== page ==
Vegan Recipe: Indulgent, Creamy Mushroom and Coriander Risotto

By Ursula Lake

1 year ago

A plant-based twist on the classic creamy dish

Ursula Lake is an expert in all things vegan food. She worked as a fashion editor before training as a chef at the London College of Naturopathic Medicine, going on to write a book, The Vegan Lockdown Larder, and launch a catering company called RetreatEat. Each month, she’ll be sharing her expertise with C&TH, offering a plant-based twist on a classic recipe – up next is risotto.

Vegan Recipe: Indulgent, Creamy Mushroom and Coriander Risotto

A traditional risotto is normally full of dairy products to make it thick and creamy, but the creation of the mushroom sauce does the trick and makes for a much lighter and heathier risotto. I made this recipe up for a satisfying Easter Sunday lunch alternative, but it would be great for a small dinner party. I think that risotto is never a great idea for a big crowd as all that stirring (over a giant pan) will keep you in the kitchen when you should be enjoying your friends, but it’s perfect for a more intimate gathering.

On the nutrition side of things, mushrooms are also low in calories, fat and cholesterol free but packed with fibre, vitamins and minerals particularly B and D vitamins, potassium and copper. Copper helps your body to create red blood cells and potassium is needed for heart, muscle and nerve function. We should all be eating mushrooms as much as we can! The spinach that gets added in at the end of the recipe is full of vitamin A, C and K as well as iron and calcium and the vitamin E in the olive oil means that you are getting the full alphabet of vitamins in this recipe! 

Mushroom risotto

Serves 4



  • 30g of dried porcini mushrooms, roughly chopped
  • 1 litre of filtered water
  • 3 tsp of marigold vegan bouillon powder

Mushroom sauce

  • 150g of mushrooms, ideally portobello, chestnut or shitake
  • ½ a finely chopped white onion
  • 1 tbsp of extra virgin olive oil
  • 75ml of boiled filtered water
  • ½ tsp of stock powder
  • A pinch of salt
  • A grind of black pepper


  • 1 white onion (or leek) finely chopped
  • 1 stick of celery, finely chopped
  • 2 cloves of garlic
  • 200g of risotto rice
  • 1 glass of white wine
  • 100ml of oat milk, or another plant-based milk
  • 1 large handful of coriander, finely chopped
  • 200g of spinach 


  1. Make a stock using a litre of boiled filtered water, marigold bouillon and the chopped porcini mushrooms, and leave to one side so that the mushrooms can rehydrate in the hot water.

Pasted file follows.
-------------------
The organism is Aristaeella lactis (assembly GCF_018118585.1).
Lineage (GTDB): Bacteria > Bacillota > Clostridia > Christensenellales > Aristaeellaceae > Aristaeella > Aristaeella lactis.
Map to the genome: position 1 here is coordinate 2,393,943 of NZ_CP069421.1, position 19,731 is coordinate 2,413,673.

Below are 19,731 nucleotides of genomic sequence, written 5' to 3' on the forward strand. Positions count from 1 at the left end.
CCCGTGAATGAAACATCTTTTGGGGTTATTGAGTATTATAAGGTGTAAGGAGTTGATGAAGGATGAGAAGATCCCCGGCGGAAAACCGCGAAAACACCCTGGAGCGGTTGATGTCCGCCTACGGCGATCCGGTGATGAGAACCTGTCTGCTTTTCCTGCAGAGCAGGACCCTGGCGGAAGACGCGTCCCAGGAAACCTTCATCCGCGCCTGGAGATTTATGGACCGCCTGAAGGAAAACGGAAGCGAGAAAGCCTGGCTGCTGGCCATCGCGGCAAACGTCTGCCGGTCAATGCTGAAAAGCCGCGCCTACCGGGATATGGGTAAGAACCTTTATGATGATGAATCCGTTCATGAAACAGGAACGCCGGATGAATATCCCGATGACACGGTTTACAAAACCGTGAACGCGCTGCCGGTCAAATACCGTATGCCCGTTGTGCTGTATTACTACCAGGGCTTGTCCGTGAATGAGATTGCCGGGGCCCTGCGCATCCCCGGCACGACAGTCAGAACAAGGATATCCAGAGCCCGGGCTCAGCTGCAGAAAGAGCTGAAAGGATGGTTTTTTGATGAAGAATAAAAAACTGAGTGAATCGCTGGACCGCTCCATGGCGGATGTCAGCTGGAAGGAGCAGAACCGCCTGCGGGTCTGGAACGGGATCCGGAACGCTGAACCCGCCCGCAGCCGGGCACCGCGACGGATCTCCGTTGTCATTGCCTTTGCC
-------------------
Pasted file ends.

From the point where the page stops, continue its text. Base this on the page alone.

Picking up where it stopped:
2. For the mushroom sauce, sweat the onions over a medium heat in a frying pan with the mushrooms, a pinch of salt and some black pepper. Sauté for a few minutes until the onions and mushrooms are starting to go soft before adding in the water and the stock powder and simmer for a couple of minutes. 
  3. Take off the heat and allow to cool for a few minutes before transferring to a food processor or a high-speed blender for a minute or two, until you have a smooth, creamy sauce. Leave this to one side for later. It’s also fine to prepare the sauce and leave in the fridge until you are ready to cook the risotto, it makes for less culinary drama that way! 
  4. For the risotto, sweat off the garlic, onion and celery in some extra virgin olive oil, ideally in a largeish, heavy bottomed saucepan for about 10 minutes until the vegetables have become soft and tender. 
  5. Add the rice, turning up the heat, stirring for a couple of minutes. Next pour in the wine and continue until it has evaporated.  
  6. Next, turn the heat down a bit and little by little, add in the stock you made in step one. You want to add about a ladle full at a time, stirring the rice continuously until the rice is almost cooked, but still has a little bite to it. This will take about 20-25 minutes. 
  7. Add in the mushroom sauce, three quarters of the chopped coriander and the raw spinach and stir well to make sure it’s thoroughly mixed. Put a lid on the saucepan and leave to rest for a few minutes. 
  8. Scatter the left-over coriander over the top of the risotto to serve and maybe a little more extra virgin olive oil.  If you have some, the vegan parmesan cheese from page 110, is delicious grated over it too. 

Tip – The addition of some Oatley cream (at step 7 of the recipe) would make this recipe even more special, but it’s still good without! 

By Ursula Lake, expert from The Vegan Lockdown Larder book. Available from